How many jaguars are there in Panama?
March 04, 2013
Ricardo Moreno, who has probably done more jaguar tracking and camera-trapping than anyone else in Panama, says the number of jaguars is unknown
Ricardo Moreno, who has probably done more jaguar tracking and camera-trapping than anyone else in Panama, says the number of jaguars is unknown. “But we think they're being killed faster than they reproduce. Between Chagres National Park and Portobelo, my estimate is that three to six jaguars are killed every year… and a female only has one or two kittens every three years.”
Jaguars need room to roam, but their maximum range varies enormously, from 100 to 1000km2 or more depending on the availability food and on mating opportunities. “During my thesis research one adult male called Aquiles moved 43 kilometers in a single day, from Cana in Darien Province to the town of Boca de Cupe.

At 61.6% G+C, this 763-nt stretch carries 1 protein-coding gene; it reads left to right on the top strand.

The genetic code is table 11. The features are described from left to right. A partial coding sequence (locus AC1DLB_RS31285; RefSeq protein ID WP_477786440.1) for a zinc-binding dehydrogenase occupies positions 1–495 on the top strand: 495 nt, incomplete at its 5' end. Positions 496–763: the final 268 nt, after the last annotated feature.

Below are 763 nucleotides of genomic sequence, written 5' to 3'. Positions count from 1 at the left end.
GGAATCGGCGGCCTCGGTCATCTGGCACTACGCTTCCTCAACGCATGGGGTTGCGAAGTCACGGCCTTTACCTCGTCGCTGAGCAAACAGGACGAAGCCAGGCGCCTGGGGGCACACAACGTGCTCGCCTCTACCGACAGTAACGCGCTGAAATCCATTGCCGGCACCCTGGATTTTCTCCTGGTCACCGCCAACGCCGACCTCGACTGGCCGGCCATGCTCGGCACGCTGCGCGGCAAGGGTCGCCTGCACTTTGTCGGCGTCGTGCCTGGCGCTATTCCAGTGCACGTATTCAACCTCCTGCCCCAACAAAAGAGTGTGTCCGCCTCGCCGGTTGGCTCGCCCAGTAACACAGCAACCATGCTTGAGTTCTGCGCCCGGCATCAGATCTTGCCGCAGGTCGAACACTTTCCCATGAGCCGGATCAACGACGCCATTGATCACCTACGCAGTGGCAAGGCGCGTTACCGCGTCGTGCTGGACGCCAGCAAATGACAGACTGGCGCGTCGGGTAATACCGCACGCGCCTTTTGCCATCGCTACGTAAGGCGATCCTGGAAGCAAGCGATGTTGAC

Killing jaguars is illegal. Especially at borders of protected areas, jaguars are hunted for sport and by ranchers frustrated by attacks on their cattle or dogs. Ricardo recently spent some time with residents and park guards near Portobelo, where he hopes to set up a program to compensate ranchers for economic losses, “We need some more funding, but we're eager to start.”